5 On Your Side

Multivitamins put to the test

Posted September 23, 2010

Nearly 40 percent of American adults take a daily vitamin and collectively spend some $5 billion on multivitamins each year.

A recent survey by Consumer Reports revealed confusion about which are the best vitamins and concerns about contamination.

The magazine studied 21 regular daily multivitamins, as well ones for seniors and chewables for children, to find some answers.

"Not everyone needs to take a multivitamin, particularly if you eat a balanced diet. But it's necessary for pregnant women and people on strict diets," Gayle Williams, with Consumer Reports, said.

An outside lab tested multivitamins for contamination and to see if they actually contained the ingredients that their manufacturers claim.

None of the vitamins contained worrisome levels of heavy metals or excessive doses of any vitamin or mineral.

Consumer Reports also tested to see how well the multivitamins dissolve, which is important to getting all the nutrients from a vitamin.

Two of the most expensive multivitamins – Rite Aid's Whole Source Mature Adult and Vitamin Shoppe's One Daily – did not dissolve sufficiently.

Samples from two of three lots of Vitamin Shoppe's One Daily contained only 73 percent of the vitamin A listed.

"The good news is all the other multivitamins passed Consumer Reports' tests, so you can chose by price," Williams said.

Walmart's Equate brand has some of the least expensive multivitamins and vitamins for seniors and children. Costco's Kirkland Signature multivitamins cost even less.

To cut costs, look for sales and buy in bulk then, because many vitamins don't expire for at least a year.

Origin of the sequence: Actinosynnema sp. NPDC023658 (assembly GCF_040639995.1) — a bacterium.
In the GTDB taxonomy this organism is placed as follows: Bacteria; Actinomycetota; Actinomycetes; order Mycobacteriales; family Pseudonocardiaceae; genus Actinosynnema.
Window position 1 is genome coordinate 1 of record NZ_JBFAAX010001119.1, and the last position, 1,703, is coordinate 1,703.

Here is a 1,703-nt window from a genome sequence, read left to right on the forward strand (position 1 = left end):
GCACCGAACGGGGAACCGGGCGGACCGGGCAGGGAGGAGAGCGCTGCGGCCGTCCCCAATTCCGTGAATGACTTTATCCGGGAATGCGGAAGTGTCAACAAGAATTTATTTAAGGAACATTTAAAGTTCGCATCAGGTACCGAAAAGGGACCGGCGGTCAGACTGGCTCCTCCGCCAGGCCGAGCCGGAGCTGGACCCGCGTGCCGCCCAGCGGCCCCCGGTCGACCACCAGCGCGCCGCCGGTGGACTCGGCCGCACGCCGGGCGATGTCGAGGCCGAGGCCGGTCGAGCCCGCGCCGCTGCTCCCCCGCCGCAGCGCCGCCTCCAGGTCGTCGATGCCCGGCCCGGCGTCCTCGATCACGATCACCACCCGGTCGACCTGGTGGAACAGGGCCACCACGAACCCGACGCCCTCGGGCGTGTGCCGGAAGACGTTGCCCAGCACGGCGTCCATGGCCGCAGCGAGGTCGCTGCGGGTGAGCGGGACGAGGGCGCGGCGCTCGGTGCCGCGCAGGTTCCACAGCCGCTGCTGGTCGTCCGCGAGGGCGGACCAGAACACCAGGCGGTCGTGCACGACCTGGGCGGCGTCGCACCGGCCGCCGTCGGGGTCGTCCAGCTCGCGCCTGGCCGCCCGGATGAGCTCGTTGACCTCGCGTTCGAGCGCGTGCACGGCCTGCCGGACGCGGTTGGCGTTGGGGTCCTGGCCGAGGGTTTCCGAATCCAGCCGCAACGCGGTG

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  • 1on1bizads Sep 27, 2010

    I've tried costco's vitamins but they made me feel sick. I was skeptical to try any other store's brand's vitamins so I looked online for an alternative. I found this stuff called Daily Multiple which is made my a company called Mineralife. This stuff is really fantastic and I love that its a liquid. I got it from their website-- http://ionicliquidminerallife.com/health/Liquid-Daily-Multiple--b-1001.asp

  • Eduardo1 Sep 24, 2010

    sinchpricess.read the article. Other then the brands named, aLL others passed. Walmart Equate, which I have taken for years is at the top of the list

  • Smokin Sep 24, 2010

    My nurse practitioner friends usually say "a Centrum-type multivitamin". Sam's and Costco are good places to start.

  • Beijing Bev Sep 23, 2010

    In North Carolina, about 200 pregnancies per year are affected by a neural tube defect (NTD). Over half of these babies will never be born. The others will be born with some degree of disability ranging from mild to severe. In some cases, the disability will cause the baby to be stillborn or die within days after birth. Taking a multivitamin containing 400 micrograms of folic acid before and during the earliest stages of pregnancy can reduce up to 70 percent of NTDs. Recent studies show that periconceptional multivitamin use may also reduce the risk of other major birth defects, such as orofacial clefts, congenital heart defects and urinary defects. In addition, folic acid may help reduce the risk for heart disease, stroke and colon cancer. from the North Carolina Folic Acid Council.
    Every woman who has the potential of becoming pregnant should take a multiple vitamin with a 400 mcg of folic acid as this amount is very difficult to achieve with even a good diet.

  • Icaretoo Sep 23, 2010

    All others not listed. ""The good news is all the other multivitamins passed Consumer Reports' tests, so you can chose by price," Williams said."

  • Stiletto Princess Sep 23, 2010

    Sooooooooo... which one dissolves fully? You've listed what we shouldn't purchase. What was recommened?